As in any revolution, there are winners and losers, but nobody could argue that the main system was broken and more of the same was, demonstrably, going to make things worse and worser.

  9. Connor McEwen says:

    I love e j churchill [Not ] You have been rumbled.

    But will the thick headed pensioners see through you

    1. e.j. churchill says:

      Change the channel or re-direct the rabbit-ears.

      Put on your beanie?

      Take off your beanie?

      You’re getting ~Twilight Zone~ on every channel.

  10. Ian Ferguson says:

    e.j. churchill gives us the definition of insanity as Einstein’s repetition while expecting a different result… MMM, this sums up voting for ANY Unionist Party to a T.

    The fact he itemises and highlights the extent of their failure in Scotland and admits repetition is insanity then surely it is time to vote for change and Independence?

    A Unionist vote is indeed insane.

    1. e.j. churchill says:

      Generally, the Status Quo (Union) is a ‘safe’ vote, expecting little or no change.

      SNP won the ‘Moral’ case & vote. They’ll win it this time too, but that’s a loser. BT was pretty inept last time, and mighty comical. The Tories are a different game. deny, deflect, distract won’t work so good. Everybody knows what the important stuff is. Do YOU see any evidence the SNP is preparing for even medium-difficult questions?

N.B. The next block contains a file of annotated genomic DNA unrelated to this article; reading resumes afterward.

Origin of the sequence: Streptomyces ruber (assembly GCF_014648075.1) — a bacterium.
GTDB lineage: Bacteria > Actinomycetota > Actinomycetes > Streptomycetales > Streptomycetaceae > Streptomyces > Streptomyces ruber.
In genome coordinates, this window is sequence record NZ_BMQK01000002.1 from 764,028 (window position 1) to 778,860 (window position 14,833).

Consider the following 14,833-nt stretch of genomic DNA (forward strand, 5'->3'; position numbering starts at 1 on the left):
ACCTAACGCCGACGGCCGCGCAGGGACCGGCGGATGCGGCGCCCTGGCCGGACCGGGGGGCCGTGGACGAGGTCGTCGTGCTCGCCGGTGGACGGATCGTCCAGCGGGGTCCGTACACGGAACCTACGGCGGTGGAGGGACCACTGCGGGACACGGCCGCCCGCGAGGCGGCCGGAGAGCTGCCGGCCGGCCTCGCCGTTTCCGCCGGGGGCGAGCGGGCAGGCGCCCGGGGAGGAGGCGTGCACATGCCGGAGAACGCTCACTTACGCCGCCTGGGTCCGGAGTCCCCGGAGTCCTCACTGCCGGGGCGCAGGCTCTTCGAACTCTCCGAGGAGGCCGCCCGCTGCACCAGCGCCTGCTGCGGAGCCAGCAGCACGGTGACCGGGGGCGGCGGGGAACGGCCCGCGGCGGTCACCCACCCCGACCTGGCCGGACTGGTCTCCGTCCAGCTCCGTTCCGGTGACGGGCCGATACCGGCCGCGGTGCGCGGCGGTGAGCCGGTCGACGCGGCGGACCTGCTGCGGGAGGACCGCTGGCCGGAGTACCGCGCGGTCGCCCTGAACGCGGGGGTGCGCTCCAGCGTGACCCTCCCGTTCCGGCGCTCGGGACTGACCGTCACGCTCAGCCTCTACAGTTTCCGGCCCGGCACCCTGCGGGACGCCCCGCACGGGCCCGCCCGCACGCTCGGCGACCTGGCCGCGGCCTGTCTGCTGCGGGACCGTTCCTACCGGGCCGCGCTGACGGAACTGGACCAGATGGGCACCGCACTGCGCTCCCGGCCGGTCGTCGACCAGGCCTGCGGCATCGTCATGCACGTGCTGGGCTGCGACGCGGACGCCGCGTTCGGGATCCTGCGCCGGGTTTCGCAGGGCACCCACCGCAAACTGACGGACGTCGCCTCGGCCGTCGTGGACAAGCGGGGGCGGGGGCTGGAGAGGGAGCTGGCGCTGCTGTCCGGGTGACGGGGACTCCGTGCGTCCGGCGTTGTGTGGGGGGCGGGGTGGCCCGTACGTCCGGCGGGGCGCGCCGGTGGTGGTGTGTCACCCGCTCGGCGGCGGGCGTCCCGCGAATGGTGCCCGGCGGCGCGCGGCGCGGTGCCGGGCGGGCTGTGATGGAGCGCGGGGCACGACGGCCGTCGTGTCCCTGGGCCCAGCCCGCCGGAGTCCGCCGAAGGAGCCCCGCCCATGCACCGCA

The same Moral campaign will lose again, and HUGE. I don’t know what you would call a ‘leader’ of legions of Peter Pans, torching straw men, and whose sole campaign is (AGAIN) GGG … but *EYE* would say, there goes Tweedledumb & Tweedledumber.

      have a delightful

  11. Ian Ferguson says:

    Deary me, once a fool,or should I say Lunatic, always a Lunatic and the same result will be achieved by taking the same failed course of action… e.j. churchill tells us this then proposes we repeat past actions and accept the failure which results from those actions… Vote Unionist… Fail…Vote Unionist again and fail ad neuseum…Lunacy indeed.

    e.j. churchill tells us about Einstein and the Lunacy of repeating the same failed course of action and expecting a different result… e.j. listed the failures of THE UNION and the adverse effect their misrule has had on Scotland but proposes more of same… Lunacy indeed.

    Do me a favour e.j. Look in a mirror, then YOU can spot the Looney too.

    Scotland needs change, the Union could have kept its vow and we would now have a Federal Scotland, but hey ho old habits die hard…THEY LIED.

    It is Independence for me.

    1. e.j. churchill says:

      Ian, might you by dyslexic?

  12. Ian Ferguson says:

    e.j. Might YOU be a Troll?

    1. Pilrig says:

      No might about it.

      1. e.j. churchill says:

        silly goose(s).